It is a fact that if the NPT's future is jeopardized, the prospects for further arms control will diminish; if the NPT's future is secured, the steep trend in reductions can continue, with the ultimate aim of banishing nuclear weapons forever. Indefinite extension of the NPT will bring that goal closer; anything less will push it further away. Simply put, further progress in arms control depends on a permanent NPT.
Well, it is then argued, why not hold up the NPT -- or just extend it for a short time -- as a way to force even greater progress on the nuclear weapon states? Some, for example, suggest that we should hold NPT extension hostage to conclusion of a CTBT,then make it permanent.
But those who think the NPT is a bargaining chip ignore a cardinal rule: don't gamble with something you can't afford to lose.
For reasons that include geography, the states most immediately put at risk by nuclear proliferators are their immediate and regional neighbors -- not the United States. We support the NPT in our own interests, to be sure. But it is even more strongly in the interests of those states located in regions of tension.
The NPT gives all member countries the security of knowing that their neighbors and regional rivals will not be able effectively to pursue nuclear-weapons ambitions -- not only because they have agreed not to, but also because there is a global system to verify that they haven't. It provides the fiscal savings and physical safety that come from avoidance of regional nuclear arms races.
We are also keenly aware of the importance attached by many parties to the issue of security assurances against the use or threat of use of nuclear weapons. The P-5 have been engaged in serious and constructive discussions on this issue. We noted the proposal on it by President Yeltsin in his address to the General Assembly. The United States will continue to seek progress toward the goal of further enhancing the security of non-nuclear-weapon state parties to the NPT.
For all those whose votes will decide its fate, the NPT is a source not of leverage, but of security. It has the same true value for every country: not as a lever, for moving the nuclear states, but as a shield, to ward off regional arms races and nuclear dangers.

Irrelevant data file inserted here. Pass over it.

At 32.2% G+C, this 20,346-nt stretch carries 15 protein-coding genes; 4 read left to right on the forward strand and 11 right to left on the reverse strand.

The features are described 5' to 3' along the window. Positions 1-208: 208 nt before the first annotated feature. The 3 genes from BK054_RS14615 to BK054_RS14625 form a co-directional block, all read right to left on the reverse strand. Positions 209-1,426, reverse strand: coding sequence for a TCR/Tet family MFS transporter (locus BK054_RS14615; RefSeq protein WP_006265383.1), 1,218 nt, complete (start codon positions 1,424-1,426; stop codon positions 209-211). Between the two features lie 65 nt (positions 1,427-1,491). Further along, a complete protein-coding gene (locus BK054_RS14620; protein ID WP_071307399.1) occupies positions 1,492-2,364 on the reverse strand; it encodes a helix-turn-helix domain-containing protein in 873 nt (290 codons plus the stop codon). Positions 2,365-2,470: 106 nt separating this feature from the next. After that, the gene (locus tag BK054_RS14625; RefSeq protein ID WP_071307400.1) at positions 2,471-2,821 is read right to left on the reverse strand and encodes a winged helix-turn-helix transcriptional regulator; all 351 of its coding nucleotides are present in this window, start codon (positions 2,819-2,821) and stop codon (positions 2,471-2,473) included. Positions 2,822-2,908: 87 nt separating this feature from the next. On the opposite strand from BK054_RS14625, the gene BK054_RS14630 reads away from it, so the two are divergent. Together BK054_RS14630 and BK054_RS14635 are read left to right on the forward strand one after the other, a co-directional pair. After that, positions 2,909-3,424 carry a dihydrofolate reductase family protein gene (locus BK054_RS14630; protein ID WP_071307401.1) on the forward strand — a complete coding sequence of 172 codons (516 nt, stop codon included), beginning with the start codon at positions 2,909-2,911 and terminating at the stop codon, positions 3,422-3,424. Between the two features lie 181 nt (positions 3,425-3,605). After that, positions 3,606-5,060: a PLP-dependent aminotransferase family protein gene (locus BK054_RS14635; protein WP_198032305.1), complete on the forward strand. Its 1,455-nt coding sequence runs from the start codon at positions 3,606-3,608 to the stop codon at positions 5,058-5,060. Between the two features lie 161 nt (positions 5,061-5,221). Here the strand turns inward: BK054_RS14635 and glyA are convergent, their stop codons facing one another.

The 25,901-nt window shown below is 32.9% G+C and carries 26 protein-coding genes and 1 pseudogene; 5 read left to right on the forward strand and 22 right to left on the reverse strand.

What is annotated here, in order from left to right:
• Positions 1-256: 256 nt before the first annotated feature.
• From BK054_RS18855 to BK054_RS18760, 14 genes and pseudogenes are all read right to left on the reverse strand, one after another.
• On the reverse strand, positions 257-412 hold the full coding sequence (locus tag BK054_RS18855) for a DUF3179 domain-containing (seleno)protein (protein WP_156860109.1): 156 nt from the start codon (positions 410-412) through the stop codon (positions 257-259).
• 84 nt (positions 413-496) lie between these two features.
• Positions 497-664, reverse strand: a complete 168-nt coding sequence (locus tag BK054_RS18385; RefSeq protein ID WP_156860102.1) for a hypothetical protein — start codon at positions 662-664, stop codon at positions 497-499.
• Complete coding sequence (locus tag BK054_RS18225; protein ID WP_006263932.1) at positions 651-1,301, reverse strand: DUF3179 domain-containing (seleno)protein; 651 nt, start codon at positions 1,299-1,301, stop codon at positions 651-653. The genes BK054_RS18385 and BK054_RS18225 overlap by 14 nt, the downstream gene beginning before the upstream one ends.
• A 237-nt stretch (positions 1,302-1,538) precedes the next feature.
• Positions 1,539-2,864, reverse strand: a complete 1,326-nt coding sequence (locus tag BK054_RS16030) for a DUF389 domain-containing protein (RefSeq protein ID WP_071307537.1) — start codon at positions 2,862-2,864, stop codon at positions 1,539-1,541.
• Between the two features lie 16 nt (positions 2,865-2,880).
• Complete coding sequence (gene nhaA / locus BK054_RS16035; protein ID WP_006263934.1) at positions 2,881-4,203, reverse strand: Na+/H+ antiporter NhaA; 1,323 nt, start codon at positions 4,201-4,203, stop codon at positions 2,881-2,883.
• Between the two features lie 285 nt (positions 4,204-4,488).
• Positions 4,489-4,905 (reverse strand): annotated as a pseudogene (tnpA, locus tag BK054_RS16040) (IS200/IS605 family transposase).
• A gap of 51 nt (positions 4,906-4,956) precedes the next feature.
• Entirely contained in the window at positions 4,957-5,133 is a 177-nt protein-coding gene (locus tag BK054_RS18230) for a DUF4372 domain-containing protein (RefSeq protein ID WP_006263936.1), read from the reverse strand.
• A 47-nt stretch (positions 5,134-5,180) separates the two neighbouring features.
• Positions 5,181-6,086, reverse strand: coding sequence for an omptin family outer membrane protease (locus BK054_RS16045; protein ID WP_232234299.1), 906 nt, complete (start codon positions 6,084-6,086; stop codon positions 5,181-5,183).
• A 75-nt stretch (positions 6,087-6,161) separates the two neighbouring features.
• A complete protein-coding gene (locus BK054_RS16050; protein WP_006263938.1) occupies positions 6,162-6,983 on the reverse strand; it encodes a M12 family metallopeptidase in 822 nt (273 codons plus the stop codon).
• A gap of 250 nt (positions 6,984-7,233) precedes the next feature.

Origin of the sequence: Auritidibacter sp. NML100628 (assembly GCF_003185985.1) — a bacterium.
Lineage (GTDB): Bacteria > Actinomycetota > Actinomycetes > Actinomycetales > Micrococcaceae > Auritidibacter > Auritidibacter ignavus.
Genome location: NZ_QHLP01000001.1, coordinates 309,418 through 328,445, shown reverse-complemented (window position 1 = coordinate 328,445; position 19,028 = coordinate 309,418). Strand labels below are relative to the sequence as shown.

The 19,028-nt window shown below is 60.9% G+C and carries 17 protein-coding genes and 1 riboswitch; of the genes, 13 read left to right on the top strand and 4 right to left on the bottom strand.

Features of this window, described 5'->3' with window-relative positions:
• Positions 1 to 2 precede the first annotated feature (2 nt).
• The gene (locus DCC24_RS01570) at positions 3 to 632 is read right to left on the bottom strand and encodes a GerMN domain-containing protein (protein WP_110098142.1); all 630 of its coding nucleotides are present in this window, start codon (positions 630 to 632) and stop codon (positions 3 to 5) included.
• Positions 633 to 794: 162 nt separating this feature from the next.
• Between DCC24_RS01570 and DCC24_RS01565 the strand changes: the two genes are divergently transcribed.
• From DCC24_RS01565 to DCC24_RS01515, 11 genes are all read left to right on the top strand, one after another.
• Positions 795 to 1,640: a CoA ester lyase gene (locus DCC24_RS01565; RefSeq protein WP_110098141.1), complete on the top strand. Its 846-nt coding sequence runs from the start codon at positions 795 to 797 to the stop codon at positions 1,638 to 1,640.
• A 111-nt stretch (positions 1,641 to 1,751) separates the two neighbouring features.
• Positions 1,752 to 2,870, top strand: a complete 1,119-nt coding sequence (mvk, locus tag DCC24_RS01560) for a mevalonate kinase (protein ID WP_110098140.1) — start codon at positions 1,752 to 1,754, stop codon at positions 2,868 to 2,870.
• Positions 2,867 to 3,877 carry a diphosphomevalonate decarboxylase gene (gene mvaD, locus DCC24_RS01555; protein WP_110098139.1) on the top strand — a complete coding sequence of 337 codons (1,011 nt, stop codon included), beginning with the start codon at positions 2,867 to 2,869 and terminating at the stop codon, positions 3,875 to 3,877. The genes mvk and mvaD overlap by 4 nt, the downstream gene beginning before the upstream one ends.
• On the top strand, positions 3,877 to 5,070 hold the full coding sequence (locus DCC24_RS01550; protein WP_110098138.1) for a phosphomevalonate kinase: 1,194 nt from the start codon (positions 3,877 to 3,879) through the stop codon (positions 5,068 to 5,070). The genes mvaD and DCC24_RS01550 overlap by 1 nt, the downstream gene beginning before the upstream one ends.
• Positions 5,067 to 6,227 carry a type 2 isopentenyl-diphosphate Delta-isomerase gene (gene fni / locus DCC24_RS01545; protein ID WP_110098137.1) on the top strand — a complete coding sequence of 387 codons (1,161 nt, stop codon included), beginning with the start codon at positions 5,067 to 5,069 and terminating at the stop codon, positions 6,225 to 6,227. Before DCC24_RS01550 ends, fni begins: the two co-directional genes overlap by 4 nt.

Many states have testified to this truth with their deeds. In Latin America, the South Pacific, Southeast Asia and Africa, nations have adopted or are moving toward nuclear-weapon-free zones that do not contain analogues to the NPT's Article VI. This confirms that it is not principally Article VI that draws states to a commitment against acquiring nuclear weapons, but rather, a recognition that their own security is enhanced when they codify the norm of nuclear nonproliferation in their own backyards.
Mr. Chairman, the related proposition that indefinite extension can be put off is particularly dangerous, because it is so seductively plausible -- and so wrong.
The Treaty spells out three and only three extension options: indefinite extension, extension for a fixed period, or extension for fixed periods. Any but the first risks crippling the Treaty -- either by involving the legal uncertainty of a series of piecemeal extensions, or by requiring the practical impossibility of immediate or eventual amendment.
Those who invent scenarios to avoid this basic truth have failed to carry their burden of proving that permanent extension can be deferred without the grave risk that it will be denied.
Make no mistake: the only way to ensure that the NPT will endure is by indefinite extension next year.